Wanda has also learned a lot about life. “Major life things happen to us,” she explained. “Maybe you lose a spouse or have been married 40 years and get a divorce. Or you retired and it’s not what you wanted. We’ve learned that addiction in the older population is prevalent because people don’t know how to deal with those major life-changing issues. So you find the thing that works for you, numbs you, makes you feel better, whether it’s healthy or not. Some people gain 30 pounds and some people go to the bar every night.”

And it’s true. When we trip and fall, we turn to the thing that will make us feel better. Whether it’s chocolate and junk food, a loved one, work, or addictive chemicals—we all deal our own way. “I’m very direct with people, and not in a harsh way, but respectfully direct,” she said. “Because you have to be if you want to help people make change.”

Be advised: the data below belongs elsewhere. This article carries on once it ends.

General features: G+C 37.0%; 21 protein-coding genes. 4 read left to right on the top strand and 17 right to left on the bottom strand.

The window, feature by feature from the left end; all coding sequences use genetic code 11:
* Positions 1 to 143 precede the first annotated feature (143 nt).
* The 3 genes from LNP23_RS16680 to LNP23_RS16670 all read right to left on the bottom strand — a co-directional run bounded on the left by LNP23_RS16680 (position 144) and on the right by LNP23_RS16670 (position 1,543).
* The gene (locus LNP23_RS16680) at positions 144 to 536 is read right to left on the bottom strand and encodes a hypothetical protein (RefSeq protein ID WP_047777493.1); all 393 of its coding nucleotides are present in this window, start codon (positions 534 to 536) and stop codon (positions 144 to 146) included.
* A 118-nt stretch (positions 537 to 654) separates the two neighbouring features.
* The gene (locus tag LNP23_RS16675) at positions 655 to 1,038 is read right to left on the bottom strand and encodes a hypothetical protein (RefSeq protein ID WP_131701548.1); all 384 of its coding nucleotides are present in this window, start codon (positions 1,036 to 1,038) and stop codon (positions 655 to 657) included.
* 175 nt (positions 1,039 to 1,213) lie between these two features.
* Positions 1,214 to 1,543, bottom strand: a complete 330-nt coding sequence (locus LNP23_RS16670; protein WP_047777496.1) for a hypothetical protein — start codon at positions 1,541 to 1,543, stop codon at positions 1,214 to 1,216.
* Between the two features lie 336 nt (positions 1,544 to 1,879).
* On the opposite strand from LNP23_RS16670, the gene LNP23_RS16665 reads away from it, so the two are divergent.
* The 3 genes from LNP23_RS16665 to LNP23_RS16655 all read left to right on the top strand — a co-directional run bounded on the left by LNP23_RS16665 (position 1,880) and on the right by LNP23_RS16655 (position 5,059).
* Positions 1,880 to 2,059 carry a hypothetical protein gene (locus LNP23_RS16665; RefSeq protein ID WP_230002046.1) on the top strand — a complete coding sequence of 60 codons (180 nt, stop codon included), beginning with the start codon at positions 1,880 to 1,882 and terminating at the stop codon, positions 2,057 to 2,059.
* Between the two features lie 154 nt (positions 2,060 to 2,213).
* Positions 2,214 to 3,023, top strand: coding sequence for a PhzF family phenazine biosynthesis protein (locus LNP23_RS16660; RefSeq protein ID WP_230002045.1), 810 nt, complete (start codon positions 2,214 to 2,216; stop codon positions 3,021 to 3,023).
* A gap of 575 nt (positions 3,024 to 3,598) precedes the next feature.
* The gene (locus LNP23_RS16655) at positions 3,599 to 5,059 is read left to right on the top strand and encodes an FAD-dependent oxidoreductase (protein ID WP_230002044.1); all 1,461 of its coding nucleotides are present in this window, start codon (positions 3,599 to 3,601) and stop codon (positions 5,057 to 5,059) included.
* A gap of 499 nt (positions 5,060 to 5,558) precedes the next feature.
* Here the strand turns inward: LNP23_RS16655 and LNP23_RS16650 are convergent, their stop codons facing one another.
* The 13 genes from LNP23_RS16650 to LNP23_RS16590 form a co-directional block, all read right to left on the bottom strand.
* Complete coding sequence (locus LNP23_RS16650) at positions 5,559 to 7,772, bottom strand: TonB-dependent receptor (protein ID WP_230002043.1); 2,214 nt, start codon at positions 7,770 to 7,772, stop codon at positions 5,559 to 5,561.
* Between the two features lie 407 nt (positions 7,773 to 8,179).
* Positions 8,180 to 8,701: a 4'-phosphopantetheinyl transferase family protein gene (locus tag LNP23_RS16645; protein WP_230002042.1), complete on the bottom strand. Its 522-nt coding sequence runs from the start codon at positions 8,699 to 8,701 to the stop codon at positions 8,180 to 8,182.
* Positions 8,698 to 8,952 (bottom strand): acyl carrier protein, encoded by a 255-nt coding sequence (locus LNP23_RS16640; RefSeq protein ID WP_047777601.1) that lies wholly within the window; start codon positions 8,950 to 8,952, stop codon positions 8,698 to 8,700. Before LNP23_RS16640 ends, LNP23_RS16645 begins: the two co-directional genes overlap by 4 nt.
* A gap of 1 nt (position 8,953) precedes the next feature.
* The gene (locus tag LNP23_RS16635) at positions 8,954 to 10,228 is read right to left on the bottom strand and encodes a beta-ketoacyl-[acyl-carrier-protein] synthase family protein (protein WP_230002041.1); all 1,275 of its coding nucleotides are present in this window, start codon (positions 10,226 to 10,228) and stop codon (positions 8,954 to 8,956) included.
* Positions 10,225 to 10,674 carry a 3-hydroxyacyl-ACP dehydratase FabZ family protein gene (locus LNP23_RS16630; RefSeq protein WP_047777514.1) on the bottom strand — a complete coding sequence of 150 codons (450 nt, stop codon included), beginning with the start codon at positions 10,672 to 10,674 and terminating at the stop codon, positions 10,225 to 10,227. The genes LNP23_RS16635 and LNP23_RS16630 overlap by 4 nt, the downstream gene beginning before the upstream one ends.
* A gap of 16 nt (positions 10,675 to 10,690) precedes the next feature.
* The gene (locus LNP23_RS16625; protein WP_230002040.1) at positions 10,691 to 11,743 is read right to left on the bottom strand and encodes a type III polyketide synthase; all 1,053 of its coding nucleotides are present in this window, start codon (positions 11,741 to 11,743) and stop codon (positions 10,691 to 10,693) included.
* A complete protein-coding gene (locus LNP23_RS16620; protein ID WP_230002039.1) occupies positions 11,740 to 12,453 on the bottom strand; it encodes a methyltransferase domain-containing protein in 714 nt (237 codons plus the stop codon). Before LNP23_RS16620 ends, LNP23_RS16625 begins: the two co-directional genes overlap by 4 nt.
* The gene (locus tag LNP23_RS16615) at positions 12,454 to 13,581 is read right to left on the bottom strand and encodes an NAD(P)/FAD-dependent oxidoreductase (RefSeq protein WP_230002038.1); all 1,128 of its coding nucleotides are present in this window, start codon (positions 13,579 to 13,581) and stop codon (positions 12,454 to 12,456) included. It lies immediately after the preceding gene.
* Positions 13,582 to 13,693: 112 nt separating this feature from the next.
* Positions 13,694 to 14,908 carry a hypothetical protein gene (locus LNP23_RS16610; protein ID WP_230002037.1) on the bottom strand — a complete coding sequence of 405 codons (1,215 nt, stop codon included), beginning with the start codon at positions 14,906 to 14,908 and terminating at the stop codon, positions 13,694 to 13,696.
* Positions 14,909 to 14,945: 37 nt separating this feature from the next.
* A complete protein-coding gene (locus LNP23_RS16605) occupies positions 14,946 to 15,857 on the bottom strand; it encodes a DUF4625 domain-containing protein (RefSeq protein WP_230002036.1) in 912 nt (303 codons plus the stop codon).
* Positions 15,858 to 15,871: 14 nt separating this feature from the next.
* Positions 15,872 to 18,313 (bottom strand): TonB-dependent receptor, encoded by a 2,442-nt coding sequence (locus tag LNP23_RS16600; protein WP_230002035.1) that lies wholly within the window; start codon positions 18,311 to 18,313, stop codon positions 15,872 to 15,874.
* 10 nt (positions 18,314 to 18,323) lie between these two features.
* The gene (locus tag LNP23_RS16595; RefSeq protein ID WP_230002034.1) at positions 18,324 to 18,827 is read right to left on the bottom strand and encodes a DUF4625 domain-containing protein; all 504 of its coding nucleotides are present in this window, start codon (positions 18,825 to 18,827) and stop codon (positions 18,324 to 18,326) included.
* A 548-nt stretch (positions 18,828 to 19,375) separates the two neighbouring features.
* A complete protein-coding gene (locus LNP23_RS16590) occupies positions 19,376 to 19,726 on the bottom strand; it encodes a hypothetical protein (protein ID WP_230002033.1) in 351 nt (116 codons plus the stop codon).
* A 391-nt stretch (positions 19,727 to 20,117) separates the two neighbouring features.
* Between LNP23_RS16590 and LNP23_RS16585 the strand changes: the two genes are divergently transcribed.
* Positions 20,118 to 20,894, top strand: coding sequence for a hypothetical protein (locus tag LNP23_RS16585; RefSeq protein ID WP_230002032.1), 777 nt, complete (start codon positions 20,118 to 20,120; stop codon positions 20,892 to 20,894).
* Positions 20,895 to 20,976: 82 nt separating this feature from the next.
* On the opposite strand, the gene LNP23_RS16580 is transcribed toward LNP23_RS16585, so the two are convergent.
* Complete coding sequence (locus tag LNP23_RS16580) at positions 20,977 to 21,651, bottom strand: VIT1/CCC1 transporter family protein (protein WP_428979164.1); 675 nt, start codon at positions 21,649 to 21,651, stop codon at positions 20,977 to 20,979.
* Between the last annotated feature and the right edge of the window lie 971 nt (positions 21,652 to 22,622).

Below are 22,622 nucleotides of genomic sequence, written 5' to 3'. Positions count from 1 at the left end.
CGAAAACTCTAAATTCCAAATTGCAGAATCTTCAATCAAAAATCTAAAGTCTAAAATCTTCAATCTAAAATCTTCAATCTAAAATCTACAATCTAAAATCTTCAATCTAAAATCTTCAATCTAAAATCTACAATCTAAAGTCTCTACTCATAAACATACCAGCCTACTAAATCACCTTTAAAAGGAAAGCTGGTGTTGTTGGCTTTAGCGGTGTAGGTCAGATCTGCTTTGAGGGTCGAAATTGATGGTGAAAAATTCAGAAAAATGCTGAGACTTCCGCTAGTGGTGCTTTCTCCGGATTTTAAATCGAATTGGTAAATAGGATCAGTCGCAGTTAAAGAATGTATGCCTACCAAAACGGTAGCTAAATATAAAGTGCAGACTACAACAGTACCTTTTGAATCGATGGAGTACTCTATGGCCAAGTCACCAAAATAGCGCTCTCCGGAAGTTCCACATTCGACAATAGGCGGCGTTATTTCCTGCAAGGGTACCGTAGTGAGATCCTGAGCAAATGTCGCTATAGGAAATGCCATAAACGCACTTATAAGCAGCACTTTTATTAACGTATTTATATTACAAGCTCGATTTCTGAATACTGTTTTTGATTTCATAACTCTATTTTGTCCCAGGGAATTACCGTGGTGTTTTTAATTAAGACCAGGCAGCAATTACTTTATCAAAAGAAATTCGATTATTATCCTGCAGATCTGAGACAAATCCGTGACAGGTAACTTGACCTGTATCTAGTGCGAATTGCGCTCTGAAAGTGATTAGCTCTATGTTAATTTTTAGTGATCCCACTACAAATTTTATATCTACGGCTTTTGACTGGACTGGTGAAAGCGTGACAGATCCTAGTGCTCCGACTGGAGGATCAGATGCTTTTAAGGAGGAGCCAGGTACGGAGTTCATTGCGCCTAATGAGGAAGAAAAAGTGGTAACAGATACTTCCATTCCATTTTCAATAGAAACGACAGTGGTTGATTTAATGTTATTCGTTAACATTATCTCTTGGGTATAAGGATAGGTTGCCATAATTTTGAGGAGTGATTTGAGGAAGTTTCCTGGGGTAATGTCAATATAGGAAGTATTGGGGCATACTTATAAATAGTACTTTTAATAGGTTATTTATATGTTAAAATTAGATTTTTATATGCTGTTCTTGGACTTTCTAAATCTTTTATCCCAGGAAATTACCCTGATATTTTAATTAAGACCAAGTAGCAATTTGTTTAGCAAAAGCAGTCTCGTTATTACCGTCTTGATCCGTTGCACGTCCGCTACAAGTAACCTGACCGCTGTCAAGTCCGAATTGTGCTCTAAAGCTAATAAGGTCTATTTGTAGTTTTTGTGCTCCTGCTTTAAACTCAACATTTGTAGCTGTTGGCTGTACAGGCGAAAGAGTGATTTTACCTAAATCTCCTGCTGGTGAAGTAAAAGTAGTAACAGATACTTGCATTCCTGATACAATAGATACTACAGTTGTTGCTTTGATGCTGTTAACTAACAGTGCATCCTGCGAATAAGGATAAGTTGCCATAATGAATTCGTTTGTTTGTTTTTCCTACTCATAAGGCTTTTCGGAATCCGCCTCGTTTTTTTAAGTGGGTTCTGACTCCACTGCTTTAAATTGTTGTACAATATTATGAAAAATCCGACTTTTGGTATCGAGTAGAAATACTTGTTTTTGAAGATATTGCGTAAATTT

The Hardest Part

After hearing about her experiences and all she has done to serve others, I thought to myself, doesn’t she burn out? This has to be a hard job.

Wanda admitted that one of the hardest parts is the tie that she develops with her patients. “We get to know our folks when they start coming to group. You want the best for them,” she said. In the end, no matter what recommendations Wanda gives them, her patients can choose for themselves what they think is best for their health. Wanda’s job is to support them.

“I’m going to be here,” she tells them. “There will be a program here and if you don’t deal with some of this stuff, you will be back. You know, the deeper-seated stuff—the shame, the guilt, and the resentment of things.”

Sometimes it’s not great. Sometimes there’s an obituary in the paper and we cry in our staff meetings.